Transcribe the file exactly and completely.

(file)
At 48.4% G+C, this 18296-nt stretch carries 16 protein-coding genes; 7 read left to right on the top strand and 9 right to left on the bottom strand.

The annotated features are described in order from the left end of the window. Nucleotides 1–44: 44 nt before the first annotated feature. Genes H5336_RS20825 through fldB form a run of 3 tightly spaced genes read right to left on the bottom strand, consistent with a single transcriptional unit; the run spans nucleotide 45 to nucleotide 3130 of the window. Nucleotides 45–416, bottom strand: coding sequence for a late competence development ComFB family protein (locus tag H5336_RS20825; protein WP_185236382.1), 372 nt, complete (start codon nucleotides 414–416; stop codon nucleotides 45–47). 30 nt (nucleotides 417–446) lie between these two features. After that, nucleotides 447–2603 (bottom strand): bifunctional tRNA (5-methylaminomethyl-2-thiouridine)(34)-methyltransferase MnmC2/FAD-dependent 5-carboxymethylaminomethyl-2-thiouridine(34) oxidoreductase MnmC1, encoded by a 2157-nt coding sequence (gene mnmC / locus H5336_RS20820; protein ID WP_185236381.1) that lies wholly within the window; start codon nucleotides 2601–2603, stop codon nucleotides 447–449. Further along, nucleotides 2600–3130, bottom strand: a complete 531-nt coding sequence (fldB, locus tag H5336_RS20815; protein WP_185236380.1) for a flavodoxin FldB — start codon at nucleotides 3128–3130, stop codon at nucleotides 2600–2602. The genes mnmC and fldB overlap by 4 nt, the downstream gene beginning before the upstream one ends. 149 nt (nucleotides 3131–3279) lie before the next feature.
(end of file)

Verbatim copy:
At 48.4% G+C, this 18296-nt stretch carries 16 protein-coding genes; 7 read left to right on the top strand and 9 right to left on the bottom strand.

The annotated features are described in order from the left end of the window. Nucleotides 1–44: 44 nt before the first annotated feature. Genes H5336_RS20825 through fldB form a run of 3 tightly spaced genes read right to left on the bottom strand, consistent with a single transcriptional unit; the run spans nucleotide 45 to nucleotide 3130 of the window. Nucleotides 45–416, bottom strand: coding sequence for a late competence development ComFB family protein (locus tag H5336_RS20825; protein WP_185236382.1), 372 nt, complete (start codon nucleotides 414–416; stop codon nucleotides 45–47). 30 nt (nucleotides 417–446) lie between these two features. After that, nucleotides 447–2603 (bottom strand): bifunctional tRNA (5-methylaminomethyl-2-thiouridine)(34)-methyltransferase MnmC2/FAD-dependent 5-carboxymethylaminomethyl-2-thiouridine(34) oxidoreductase MnmC1, encoded by a 2157-nt coding sequence (gene mnmC / locus H5336_RS20820; protein ID WP_185236381.1) that lies wholly within the window; start codon nucleotides 2601–2603, stop codon nucleotides 447–449. Further along, nucleotides 2600–3130, bottom strand: a complete 531-nt coding sequence (fldB, locus tag H5336_RS20815; protein WP_185236380.1) for a flavodoxin FldB — start codon at nucleotides 3128–3130, stop codon at nucleotides 2600–2602. The genes mnmC and fldB overlap by 4 nt, the downstream gene beginning before the upstream one ends. 149 nt (nucleotides 3131–3279) lie before the next feature.